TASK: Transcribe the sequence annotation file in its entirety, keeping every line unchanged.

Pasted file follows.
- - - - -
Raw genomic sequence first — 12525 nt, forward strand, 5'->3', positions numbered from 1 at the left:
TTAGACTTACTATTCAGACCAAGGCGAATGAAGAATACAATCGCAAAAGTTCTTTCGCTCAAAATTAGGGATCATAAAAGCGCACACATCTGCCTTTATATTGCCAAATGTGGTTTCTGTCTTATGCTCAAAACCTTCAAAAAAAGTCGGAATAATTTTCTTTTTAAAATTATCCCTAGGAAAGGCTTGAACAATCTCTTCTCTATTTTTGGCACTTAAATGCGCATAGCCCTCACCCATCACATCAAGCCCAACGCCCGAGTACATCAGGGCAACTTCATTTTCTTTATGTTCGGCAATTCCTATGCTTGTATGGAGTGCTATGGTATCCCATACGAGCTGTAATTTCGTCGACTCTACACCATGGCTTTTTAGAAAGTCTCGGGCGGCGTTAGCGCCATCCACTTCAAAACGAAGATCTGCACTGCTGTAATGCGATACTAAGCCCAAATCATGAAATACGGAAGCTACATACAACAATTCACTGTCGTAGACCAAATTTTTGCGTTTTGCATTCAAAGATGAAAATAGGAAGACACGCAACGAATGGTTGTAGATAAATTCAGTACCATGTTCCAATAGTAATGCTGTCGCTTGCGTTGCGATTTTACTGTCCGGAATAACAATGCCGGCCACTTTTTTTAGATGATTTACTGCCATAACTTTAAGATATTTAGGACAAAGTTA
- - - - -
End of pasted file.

Raw genomic sequence first — 12525 nt, forward strand, 5'->3', positions numbered from 1 at the left:
TTAGACTTACTATTCAGACCAAGGCGAATGAAGAATACAATCGCAAAAGTTCTTTCGCTCAAAATTAGGGATCATAAAAGCGCACACATCTGCCTTTATATTGCCAAATGTGGTTTCTGTCTTATGCTCAAAACCTTCAAAAAAAGTCGGAATAATTTTCTTTTTAAAATTATCCCTAGGAAAGGCTTGAACAATCTCTTCTCTATTTTTGGCACTTAAATGCGCATAGCCCTCACCCATCACATCAAGCCCAACGCCCGAGTACATCAGGGCAACTTCATTTTCTTTATGTTCGGCAATTCCTATGCTTGTATGGAGTGCTATGGTATCCCATACGAGCTGTAATTTCGTCGACTCTACACCATGGCTTTTTAGAAAGTCTCGGGCGGCGTTAGCGCCATCCACTTCAAAACGAAGATCTGCACTGCTGTAATGCGATACTAAGCCCAAATCATGAAATACGGAAGCTACATACAACAATTCACTGTCGTAGACCAAATTTTTGCGTTTTGCATTCAAAGATGAAAATAGGAAGACACGCAACGAATGGTTGTAGATAAATTCAGTACCATGTTCCAATAGTAATGCTGTCGCTTGCGTTGCGATTTTACTGTCCGGAATAACAATGCCGGCCACTTTTTTTAGATGATTTACTGCCATAACTTTAAGATATTTAGGACAAAGTTA